This morning I started a new job. I think it is going to be a good one.
They have compost bins and a greenhouse. They said the words “environmentally friendly”. The soil is free draining. It is a windy site but has sun. It is flat. It is only 20 minutes from home. I haven’t seen any mind your own business. They say please and thank you. Coffee is good. And this little chap lives there.
Hail storms notwithstanding, it was good a start. I think it is going to be a good one.
Tomorrow my next door neighbour’s daughter is leaving for university. She is a lovely lass and I am sure she will do well.
We caught the train from St Ives to London, me and my Dad, and stayed overnight with my Aunty Joy. In the morning we drove down to Kent in her purple mini. I remember telling him to go, because more than anything I didn’t want him to leave me. The anticipation of the parting pain was too much. I sat on the institutional bed in my hall of residence room, all alone in the world and beside myself with terror and sorrow. Then a tap at my door, and the smiling face of someone who was to become a friend for life. An ally when I most needed it. A threshold had been crossed.
I made Meg a bouquet of dried lavender flowers to take with her. It may help.
Today is my birthday. I love birthdays. I may have mentioned it before. Any excuse to be special for a day. But I am not telling you this in the faint hope you might send me a tiara or a Nebuchadnezzar of Dom Perignon. A nod and a smile would be quite enough. A kiss might be nice.
For some reason on this day I have been reminded of when my much-loved Dad died. Returning to work the top boss, who I did not respect and therefore did not consider to have any authority over me and was not to be confused with my proper boss who was a gent and an Irishman, said “this happens every day” in way of condolence. I am not being maudlin, I am just wondering why he thought it an appropriate thing to say.
But of course it does. As do birthdays.
It has been a challenging day for a few reasons:
a) I’ve hurt my back. I am in official denial about this in the hope that if we don’t mention it again it might disappear as quickly as it appeared;
b) after exhaustive avoidance tactics I was bitten on the ankle by a horsefly and stung in various places by nettles;
c) it was so hot I threw in the towel at 2.30 and headed for a cold shower.
In order to present a balanced review of the day’s proceedings I should also mention the following:
b) Chocolate with Ferrero Rocher;
c) Eton Mess;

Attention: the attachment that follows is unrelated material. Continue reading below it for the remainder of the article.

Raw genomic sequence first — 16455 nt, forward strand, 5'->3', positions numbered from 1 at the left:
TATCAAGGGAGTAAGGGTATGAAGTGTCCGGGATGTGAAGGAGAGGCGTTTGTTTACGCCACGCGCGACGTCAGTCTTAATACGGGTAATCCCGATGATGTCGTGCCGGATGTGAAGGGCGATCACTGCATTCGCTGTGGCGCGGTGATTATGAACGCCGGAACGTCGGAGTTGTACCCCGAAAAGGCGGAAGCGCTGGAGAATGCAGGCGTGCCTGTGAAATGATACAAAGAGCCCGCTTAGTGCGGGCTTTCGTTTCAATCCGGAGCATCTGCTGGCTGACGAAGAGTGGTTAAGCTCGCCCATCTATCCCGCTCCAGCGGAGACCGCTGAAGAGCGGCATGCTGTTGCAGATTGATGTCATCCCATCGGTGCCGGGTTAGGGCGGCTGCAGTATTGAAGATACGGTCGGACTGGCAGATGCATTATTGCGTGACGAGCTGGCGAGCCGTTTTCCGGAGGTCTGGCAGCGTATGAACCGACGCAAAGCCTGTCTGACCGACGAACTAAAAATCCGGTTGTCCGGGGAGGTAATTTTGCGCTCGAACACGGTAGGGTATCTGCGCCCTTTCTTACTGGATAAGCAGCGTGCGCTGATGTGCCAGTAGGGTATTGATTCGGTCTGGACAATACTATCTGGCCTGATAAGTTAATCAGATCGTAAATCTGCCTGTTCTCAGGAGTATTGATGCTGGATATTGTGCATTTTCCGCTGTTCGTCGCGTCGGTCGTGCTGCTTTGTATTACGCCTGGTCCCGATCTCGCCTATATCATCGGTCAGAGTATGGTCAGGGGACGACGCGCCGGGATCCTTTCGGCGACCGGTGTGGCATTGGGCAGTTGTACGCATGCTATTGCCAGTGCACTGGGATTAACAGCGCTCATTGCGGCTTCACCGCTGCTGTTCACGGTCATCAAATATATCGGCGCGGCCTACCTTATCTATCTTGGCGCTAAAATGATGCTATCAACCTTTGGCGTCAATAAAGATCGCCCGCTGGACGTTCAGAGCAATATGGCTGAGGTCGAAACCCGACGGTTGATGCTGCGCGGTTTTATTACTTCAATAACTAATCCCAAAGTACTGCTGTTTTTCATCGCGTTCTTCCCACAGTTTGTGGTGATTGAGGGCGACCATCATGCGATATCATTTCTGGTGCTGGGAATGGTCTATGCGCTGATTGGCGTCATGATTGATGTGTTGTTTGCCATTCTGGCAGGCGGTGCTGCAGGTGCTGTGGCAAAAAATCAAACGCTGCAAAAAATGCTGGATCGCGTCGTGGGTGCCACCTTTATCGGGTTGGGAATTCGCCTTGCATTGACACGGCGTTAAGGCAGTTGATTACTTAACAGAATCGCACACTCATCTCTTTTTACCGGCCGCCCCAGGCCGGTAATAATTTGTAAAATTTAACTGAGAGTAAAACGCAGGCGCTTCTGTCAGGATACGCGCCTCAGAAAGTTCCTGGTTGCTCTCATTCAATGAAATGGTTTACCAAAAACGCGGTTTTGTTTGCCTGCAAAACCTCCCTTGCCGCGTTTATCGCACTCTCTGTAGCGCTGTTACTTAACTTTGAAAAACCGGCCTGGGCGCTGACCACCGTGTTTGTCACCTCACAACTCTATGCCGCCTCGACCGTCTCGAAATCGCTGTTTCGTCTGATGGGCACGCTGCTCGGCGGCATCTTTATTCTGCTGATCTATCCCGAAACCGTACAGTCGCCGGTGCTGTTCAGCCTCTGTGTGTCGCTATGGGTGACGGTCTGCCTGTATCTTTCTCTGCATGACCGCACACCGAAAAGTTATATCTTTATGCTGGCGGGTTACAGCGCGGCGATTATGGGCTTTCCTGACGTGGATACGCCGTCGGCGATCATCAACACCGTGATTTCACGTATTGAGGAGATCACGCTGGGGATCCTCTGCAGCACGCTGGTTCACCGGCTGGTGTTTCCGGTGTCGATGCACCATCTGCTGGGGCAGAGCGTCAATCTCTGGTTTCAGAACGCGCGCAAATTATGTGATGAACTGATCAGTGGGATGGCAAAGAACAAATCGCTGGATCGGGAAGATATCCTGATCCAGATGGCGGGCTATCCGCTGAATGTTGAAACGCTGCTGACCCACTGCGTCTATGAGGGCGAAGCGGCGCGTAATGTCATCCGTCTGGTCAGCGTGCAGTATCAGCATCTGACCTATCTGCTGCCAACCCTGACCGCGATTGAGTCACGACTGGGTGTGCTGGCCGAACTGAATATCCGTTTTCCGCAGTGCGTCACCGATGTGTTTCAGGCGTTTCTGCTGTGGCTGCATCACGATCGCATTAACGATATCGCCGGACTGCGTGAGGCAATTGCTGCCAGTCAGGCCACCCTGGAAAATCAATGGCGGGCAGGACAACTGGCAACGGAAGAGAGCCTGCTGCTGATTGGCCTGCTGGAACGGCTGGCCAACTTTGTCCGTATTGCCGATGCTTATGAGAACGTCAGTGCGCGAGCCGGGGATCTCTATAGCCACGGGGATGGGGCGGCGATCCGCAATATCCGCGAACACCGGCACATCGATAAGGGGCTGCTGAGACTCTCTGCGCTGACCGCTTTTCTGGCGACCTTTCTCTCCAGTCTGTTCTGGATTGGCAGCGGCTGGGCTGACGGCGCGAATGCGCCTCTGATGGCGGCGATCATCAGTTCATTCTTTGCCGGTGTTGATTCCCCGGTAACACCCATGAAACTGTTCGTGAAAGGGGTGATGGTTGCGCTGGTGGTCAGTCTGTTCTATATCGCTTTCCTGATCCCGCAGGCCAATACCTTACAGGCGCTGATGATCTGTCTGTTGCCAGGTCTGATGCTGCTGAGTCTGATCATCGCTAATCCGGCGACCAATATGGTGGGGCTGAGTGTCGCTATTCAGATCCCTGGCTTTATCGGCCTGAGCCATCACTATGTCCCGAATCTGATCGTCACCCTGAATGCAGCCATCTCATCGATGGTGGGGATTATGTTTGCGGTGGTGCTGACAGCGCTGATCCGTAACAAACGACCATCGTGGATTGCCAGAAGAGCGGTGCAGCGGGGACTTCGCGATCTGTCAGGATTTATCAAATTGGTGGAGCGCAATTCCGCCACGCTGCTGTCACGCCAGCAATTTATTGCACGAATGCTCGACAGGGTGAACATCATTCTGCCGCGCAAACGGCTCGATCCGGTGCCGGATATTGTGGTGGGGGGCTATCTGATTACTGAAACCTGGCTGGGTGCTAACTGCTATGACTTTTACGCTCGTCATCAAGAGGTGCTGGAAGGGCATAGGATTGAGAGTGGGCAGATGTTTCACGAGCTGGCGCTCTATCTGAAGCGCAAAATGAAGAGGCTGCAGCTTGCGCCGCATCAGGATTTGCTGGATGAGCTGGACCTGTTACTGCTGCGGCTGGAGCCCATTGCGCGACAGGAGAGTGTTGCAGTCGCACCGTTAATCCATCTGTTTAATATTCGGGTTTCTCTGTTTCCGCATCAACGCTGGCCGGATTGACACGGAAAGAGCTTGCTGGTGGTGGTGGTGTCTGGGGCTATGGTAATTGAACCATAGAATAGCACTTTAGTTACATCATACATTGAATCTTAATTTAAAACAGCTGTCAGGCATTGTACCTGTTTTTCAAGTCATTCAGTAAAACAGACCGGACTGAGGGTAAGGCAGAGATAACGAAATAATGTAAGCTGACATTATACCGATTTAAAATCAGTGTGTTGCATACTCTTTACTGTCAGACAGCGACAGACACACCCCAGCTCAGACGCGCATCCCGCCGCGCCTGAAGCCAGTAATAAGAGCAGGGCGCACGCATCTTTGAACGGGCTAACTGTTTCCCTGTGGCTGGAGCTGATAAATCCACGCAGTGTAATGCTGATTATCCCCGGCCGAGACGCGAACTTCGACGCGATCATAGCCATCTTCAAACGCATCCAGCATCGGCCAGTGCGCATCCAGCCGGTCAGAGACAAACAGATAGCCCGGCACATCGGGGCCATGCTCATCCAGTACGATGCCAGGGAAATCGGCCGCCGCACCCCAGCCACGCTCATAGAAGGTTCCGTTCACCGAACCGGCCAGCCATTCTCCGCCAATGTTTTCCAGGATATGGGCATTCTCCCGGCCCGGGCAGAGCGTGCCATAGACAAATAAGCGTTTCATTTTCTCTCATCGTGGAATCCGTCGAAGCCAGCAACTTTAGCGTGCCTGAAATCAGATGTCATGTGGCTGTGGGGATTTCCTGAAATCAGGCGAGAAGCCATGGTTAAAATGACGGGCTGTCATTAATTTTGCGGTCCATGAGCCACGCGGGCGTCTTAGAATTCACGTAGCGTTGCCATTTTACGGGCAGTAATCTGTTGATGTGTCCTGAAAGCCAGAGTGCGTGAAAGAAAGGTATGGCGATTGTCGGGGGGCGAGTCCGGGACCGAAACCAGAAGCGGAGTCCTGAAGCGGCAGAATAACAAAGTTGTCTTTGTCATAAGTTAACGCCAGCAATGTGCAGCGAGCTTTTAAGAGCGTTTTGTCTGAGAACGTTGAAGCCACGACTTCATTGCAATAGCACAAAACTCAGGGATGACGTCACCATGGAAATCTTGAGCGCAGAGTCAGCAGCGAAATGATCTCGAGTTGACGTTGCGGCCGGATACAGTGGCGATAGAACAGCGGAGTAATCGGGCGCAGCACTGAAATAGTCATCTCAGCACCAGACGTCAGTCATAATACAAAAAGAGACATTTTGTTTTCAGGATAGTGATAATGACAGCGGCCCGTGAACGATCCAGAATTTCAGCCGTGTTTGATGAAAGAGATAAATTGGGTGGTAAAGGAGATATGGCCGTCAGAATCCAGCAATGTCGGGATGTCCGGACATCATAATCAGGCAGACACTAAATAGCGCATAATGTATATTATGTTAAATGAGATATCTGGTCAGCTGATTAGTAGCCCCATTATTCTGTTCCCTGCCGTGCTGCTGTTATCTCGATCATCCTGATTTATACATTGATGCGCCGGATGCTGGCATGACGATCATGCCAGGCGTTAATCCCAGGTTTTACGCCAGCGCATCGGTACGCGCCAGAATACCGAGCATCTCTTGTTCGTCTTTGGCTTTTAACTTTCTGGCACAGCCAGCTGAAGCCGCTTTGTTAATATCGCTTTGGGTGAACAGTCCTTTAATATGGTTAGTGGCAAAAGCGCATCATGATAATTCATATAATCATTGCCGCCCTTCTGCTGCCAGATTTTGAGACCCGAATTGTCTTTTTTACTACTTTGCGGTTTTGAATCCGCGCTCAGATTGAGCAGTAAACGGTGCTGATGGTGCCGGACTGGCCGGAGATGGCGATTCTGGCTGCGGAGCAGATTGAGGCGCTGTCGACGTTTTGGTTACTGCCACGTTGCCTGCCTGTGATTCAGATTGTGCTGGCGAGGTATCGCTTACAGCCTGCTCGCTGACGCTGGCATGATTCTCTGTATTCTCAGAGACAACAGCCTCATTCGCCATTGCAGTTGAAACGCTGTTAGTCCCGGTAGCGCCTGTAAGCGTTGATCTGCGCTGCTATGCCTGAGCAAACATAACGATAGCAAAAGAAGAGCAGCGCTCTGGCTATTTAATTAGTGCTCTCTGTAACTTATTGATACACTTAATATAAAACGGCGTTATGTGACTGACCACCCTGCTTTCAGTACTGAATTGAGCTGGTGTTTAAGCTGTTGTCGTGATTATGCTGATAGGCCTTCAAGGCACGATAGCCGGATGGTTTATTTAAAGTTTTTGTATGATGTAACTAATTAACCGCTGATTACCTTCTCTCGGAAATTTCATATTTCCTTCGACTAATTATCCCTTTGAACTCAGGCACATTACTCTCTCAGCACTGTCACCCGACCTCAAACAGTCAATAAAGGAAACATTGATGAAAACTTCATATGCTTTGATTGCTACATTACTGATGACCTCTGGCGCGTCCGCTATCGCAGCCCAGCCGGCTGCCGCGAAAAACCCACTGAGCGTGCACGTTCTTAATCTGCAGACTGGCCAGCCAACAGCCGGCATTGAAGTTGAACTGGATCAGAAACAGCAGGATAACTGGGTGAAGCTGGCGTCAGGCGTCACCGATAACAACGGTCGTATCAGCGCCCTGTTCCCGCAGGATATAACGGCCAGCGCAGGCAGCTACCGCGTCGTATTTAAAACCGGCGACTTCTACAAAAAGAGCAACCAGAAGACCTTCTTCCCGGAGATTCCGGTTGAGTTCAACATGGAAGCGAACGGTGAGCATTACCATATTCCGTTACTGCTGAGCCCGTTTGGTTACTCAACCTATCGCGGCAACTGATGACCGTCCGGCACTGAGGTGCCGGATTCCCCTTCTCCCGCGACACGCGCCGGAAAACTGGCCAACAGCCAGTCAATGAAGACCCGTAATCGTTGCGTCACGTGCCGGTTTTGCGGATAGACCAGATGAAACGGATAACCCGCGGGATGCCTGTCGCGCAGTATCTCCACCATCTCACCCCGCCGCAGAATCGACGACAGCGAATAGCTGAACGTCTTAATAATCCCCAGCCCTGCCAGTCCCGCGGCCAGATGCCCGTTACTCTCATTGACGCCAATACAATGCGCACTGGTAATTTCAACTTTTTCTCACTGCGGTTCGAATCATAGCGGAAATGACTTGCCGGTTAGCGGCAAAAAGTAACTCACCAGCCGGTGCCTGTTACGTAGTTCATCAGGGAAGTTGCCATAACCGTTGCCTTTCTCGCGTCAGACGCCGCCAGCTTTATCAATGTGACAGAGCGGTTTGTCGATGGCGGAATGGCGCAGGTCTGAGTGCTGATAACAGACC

all homemade by the extremely talented Biddi. It helped.
Once, when I was a little, little, girl I was skipping down a London thoroughfare with my family. On reflection, my family were probably not skipping, they were more than likely either being dragged or dragging curious children towards their destination. Shall we say it was Tottenham Court Road, that is close enough and has a certain ring to it. As my innocent wide eyes scanned the hubbub a hand thrust a bunch of flowers my way. I gratefully accepted this gift from the generous benefactor. A second passed. My mother grabbed the flowers out of my hand, sent them straight back to the gipsy woman who had delivered them with a “no thanks” and yanked me on my way. I remember being rather puzzled by these proceeding. Only years later did I realise that you rarely get something for nothing, one of the many lesson my Mum has taught me. Today is her birthday. It would be rude not to say something.
To MBM from YBD
Sorry I won’t be there, I’ll make it up to you, hope this suffices and you haven’t changed the will yet. x
Yesterday morning I had a very enjoyable few hours working in Mr and Mrs Bun’s garden. The weather was fair and we achieve a lot. There was cake and coffee from Mrs B, a chat with Mr B about Munroe climbing and cuddles from Bobbie. All was well in the world and off I went with a cheery wave and a trug full of left overs from Mrs B’s always generous seed sowing.
Five minutes later I was ringing their door bell.
The road through the village is narrow, as indeed is much of my route home. The recycle lorry had met the Travis Perkins truck in a particularly challenging part not far from The Bun’s residence. Inbetween and behind were a queue of bemused/panicked/impatient holiday makers. As I put my tools back in the car a hopeful lady wondered if I was going her way as the bus hadn’t turned up, stuck somewhere down the line no doubt. Sorry, I said, I’m not. I considered my options: a) join the hubbub and find out who wins the battle between Godzilla and King Kong, or b) fall at the mercy of the The Buns for a cup of tea and a chat whilst the gridlock sorted itself out. As discretion is definitely the better part of valour I naturally chose b).
After half an hour and a nice cuppa all was clear. Well apart from a family of wobbly cyclists, the Travis Perkins truck returning the other way, the sat nav unfortunates and a tractor. Simple.